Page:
Level 3 Suicide Risk Assessment and Management Training Pro

This registered Best Practice interactive course is for professionals responsible for the care and safety of consumers at elevated risk for suicidal behaviours in all settings and across the age span. The QPRT Suicide Risk Assessment and Management Training Program is an 8-10 hour course (depending on practice sessions competed) for health professionals that is designed to reduce mental health consumer morbidity and mortality by standardising the detection, assessment, and management of patients at elevated risk for self-directed violence in all settings and across the age span. Training is conducted online or face-to-face by a qualified QPRT instructor.

This Registered Best Practice training program teaches the core competencies required of professionals responsible for the care and safety of consumers detected to be at elevated risk for suicidal self-directed violence. Following foundational lectures on epidemiology, clinical risk patterns, and the current status of suicide risk assessment, clinicians learn how to conduct a standardized, evidence-based, seven-step interview designed to elicit perceived burdensomeness, suicidal desire, intent, capability and buffers against suicide. .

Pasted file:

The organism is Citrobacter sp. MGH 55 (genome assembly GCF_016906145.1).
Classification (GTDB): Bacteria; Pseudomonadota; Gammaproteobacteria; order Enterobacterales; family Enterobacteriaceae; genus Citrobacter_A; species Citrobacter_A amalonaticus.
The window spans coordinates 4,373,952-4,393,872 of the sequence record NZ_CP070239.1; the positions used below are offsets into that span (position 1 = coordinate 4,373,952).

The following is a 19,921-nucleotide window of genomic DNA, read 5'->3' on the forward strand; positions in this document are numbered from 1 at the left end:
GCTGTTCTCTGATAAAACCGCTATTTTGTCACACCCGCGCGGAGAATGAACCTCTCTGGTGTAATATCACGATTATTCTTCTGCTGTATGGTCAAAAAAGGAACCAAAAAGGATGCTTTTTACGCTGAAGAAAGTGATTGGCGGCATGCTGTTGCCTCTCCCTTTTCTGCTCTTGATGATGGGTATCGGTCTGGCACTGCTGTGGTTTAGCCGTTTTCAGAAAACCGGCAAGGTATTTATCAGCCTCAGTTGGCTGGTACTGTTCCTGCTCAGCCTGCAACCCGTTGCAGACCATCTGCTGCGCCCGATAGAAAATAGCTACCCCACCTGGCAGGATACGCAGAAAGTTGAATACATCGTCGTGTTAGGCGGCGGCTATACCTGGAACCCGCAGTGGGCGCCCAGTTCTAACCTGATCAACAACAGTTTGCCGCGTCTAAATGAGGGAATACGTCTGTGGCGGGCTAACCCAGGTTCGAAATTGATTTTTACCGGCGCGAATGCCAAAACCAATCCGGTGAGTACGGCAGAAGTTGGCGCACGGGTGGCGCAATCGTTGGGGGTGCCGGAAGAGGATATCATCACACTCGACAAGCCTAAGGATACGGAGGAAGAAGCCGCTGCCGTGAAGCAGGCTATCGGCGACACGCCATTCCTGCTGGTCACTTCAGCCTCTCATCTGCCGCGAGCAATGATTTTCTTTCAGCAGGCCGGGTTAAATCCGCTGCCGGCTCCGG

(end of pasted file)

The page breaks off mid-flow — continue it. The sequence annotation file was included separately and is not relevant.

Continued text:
Data collected is then contextualized within the consumer’s current personal crisis to better understand, anticipate, and implement risk mitigation strategies, including evidence-based treatments. Based on the quality of the relationship, the difficulty of the interview, and the reliability of the data collected, participants learn to make informed risk stratification decisions to determine level of care recommended or required. Training includes modules on means restriction counseling, collaborative crisis safety planning, managing/monitoring risk over time, documentation, and a skills practice session.